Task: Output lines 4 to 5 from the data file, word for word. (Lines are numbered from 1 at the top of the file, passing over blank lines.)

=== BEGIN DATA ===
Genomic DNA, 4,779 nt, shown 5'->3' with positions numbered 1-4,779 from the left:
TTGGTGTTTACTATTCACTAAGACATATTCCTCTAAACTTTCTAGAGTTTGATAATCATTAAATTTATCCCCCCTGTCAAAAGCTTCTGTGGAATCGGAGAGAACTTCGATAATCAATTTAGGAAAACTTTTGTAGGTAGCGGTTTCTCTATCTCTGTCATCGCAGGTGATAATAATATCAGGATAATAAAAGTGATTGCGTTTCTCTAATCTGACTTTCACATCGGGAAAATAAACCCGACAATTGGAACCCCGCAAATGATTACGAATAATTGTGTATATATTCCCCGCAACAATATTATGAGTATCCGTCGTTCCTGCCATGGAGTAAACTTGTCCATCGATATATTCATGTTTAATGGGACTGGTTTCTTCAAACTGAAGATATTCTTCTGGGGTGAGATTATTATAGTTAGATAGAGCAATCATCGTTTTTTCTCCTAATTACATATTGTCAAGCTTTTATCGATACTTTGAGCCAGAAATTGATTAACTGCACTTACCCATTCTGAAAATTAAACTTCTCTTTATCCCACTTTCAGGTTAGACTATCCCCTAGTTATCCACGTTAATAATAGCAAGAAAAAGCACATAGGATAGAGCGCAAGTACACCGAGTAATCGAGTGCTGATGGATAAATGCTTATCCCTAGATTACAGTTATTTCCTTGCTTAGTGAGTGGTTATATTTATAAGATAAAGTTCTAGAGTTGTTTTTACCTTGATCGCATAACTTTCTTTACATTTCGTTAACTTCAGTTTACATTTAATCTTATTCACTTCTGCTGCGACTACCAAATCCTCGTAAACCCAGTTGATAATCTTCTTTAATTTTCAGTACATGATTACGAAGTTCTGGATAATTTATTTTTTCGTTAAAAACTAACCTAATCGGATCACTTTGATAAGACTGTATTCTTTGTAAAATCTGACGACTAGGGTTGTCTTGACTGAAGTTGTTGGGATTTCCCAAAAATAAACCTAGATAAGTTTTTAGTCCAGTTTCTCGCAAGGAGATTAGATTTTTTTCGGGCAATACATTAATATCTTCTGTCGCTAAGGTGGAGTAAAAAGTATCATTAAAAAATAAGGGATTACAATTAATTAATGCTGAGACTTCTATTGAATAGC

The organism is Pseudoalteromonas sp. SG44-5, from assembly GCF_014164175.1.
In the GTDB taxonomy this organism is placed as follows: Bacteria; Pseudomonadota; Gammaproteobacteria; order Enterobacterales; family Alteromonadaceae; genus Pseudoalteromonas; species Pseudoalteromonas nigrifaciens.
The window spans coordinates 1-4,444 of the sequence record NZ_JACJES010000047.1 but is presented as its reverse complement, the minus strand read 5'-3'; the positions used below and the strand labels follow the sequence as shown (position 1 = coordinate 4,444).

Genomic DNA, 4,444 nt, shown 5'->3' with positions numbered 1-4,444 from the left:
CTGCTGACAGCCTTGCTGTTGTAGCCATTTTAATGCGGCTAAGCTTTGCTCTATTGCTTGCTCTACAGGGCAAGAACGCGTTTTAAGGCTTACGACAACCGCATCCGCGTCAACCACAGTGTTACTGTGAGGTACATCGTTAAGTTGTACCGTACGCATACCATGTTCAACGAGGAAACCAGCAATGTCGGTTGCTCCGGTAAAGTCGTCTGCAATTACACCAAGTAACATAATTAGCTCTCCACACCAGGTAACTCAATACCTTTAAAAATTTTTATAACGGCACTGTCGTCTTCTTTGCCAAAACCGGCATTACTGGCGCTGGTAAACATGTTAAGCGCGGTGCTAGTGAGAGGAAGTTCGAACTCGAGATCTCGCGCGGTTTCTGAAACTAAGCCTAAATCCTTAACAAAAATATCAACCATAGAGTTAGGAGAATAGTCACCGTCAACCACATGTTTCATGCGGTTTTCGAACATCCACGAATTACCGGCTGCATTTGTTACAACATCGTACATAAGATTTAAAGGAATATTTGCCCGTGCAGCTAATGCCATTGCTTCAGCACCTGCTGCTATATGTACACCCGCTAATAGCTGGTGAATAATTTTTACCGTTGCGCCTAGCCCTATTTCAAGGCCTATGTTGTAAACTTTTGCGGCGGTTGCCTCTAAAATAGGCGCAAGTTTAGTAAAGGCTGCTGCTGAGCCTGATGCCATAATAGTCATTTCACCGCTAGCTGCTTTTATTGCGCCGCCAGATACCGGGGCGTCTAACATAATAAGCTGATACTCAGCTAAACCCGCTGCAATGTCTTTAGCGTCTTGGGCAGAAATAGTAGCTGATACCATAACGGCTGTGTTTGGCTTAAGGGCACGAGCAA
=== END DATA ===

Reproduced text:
In the GTDB taxonomy this organism is placed as follows: Bacteria; Pseudomonadota; Gammaproteobacteria; order Enterobacterales; family Alteromonadaceae; genus Pseudoalteromonas; species Pseudoalteromonas nigrifaciens.
The window spans coordinates 1-4,444 of the sequence record NZ_JACJES010000047.1 but is presented as its reverse complement, the minus strand read 5'-3'; the positions used below and the strand labels follow the sequence as shown (position 1 = coordinate 4,444).